For the pot roast: Heat a large pot and a sauté pan. Retrieve the marinated meat and dust with flour. When the sauté pan is hot, add oil and brown the meat in the pan. Meanwhile, add oil to the pot and brown the linguiça and bacon in the pot.

When the meat in the sauté pan is browned, add it to the pot with the linguiça and bacon. Deglaze the sauté pan with some wine or chicken stock and add the liquid to the pot.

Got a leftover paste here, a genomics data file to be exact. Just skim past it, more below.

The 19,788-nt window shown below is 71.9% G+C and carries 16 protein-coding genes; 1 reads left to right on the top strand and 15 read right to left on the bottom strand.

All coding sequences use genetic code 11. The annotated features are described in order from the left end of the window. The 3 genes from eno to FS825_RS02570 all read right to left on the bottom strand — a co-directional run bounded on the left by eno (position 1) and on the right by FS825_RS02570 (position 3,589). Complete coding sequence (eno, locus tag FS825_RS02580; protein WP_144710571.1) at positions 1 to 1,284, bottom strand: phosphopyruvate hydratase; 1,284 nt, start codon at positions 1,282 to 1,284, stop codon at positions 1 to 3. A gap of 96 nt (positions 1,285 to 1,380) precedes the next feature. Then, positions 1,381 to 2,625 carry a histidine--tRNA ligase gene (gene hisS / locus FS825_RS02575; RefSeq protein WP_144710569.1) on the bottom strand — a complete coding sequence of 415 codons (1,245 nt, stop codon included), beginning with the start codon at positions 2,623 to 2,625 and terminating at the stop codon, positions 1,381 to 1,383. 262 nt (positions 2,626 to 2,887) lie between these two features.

Add the remaining ingredients to the pot and bring to a simmer. Cover with a lid that doesn’t cover the entire pot or, even better, with a parchment paper lid (page 292). You can make a parchment lid by folding a square of parchment in half to make a rectangle, then in half again so that the paper is folded into a square a quarter of the size of the original parchment piece. Then fold in half to form a triangle, and take the long side of the triangle and fold it so that it reaches the edge of the shorter side of the triangle. Now take this flat cone-looking paper to your pot and place it across the radius of the pot. Using your nail, mark where the pot ends on the non-pointed side of the paper. Cut a slightly curved arc where your nail marked, and then cut the point off the triangle (about ½ an inch). Unfold the paper and you have a perfectly sized lid with a hole that you can rest lightly on the food in your pot. This type of lid is ideal for pot roasts as it allows some of the liquid to reduce by evaporation without drying out the meat.